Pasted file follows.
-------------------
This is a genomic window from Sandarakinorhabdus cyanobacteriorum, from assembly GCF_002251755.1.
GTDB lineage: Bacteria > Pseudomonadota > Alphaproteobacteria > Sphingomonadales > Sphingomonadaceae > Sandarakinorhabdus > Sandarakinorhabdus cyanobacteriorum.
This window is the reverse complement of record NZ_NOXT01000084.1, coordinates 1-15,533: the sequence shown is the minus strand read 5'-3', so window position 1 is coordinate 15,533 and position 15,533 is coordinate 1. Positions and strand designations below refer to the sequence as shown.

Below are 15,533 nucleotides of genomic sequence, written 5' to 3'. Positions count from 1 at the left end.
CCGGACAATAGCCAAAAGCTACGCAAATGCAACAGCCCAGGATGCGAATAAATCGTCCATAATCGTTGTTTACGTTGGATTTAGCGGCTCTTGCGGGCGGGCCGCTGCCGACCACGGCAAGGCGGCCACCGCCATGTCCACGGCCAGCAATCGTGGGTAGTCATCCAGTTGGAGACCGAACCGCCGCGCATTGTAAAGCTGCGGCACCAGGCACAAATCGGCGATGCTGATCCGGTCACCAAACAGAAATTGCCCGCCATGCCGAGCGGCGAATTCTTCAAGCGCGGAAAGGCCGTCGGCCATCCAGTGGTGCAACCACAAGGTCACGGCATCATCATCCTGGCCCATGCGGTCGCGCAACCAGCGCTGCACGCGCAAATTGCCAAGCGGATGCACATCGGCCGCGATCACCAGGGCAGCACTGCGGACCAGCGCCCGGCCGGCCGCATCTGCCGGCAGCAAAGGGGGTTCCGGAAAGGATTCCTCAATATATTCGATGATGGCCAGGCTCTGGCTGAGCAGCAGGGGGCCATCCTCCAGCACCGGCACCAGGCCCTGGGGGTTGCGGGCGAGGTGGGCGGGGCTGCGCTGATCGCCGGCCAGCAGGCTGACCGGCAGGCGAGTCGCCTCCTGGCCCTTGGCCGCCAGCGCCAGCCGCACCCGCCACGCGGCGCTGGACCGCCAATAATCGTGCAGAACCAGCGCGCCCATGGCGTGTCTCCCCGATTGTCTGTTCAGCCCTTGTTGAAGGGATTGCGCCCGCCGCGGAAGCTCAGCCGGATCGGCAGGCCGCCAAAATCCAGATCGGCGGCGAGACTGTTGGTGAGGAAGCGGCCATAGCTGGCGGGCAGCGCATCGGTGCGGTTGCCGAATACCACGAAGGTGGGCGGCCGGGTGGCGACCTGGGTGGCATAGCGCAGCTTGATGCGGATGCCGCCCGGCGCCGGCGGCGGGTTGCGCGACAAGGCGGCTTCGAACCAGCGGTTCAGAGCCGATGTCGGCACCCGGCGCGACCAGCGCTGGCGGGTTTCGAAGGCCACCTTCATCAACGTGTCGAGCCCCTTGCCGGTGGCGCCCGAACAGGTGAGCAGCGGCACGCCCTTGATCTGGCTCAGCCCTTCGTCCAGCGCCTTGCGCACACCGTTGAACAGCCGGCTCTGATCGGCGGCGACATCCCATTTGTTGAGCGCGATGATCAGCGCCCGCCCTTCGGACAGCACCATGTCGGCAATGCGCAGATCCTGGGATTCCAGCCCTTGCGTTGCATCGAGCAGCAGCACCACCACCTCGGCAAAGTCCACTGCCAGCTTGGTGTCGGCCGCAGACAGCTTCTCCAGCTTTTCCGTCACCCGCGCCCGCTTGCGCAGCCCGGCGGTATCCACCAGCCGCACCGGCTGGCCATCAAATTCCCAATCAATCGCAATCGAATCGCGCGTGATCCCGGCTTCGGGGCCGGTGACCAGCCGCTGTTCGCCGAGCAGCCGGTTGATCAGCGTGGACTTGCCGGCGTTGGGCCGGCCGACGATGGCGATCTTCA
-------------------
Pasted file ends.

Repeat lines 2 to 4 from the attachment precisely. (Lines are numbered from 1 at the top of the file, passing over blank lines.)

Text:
GTDB lineage: Bacteria > Pseudomonadota > Alphaproteobacteria > Sphingomonadales > Sphingomonadaceae > Sandarakinorhabdus > Sandarakinorhabdus cyanobacteriorum.
This window is the reverse complement of record NZ_NOXT01000084.1, coordinates 1-15,533: the sequence shown is the minus strand read 5'-3', so window position 1 is coordinate 15,533 and position 15,533 is coordinate 1. Positions and strand designations below refer to the sequence as shown.

Below are 15,533 nucleotides of genomic sequence, written 5' to 3'. Positions count from 1 at the left end.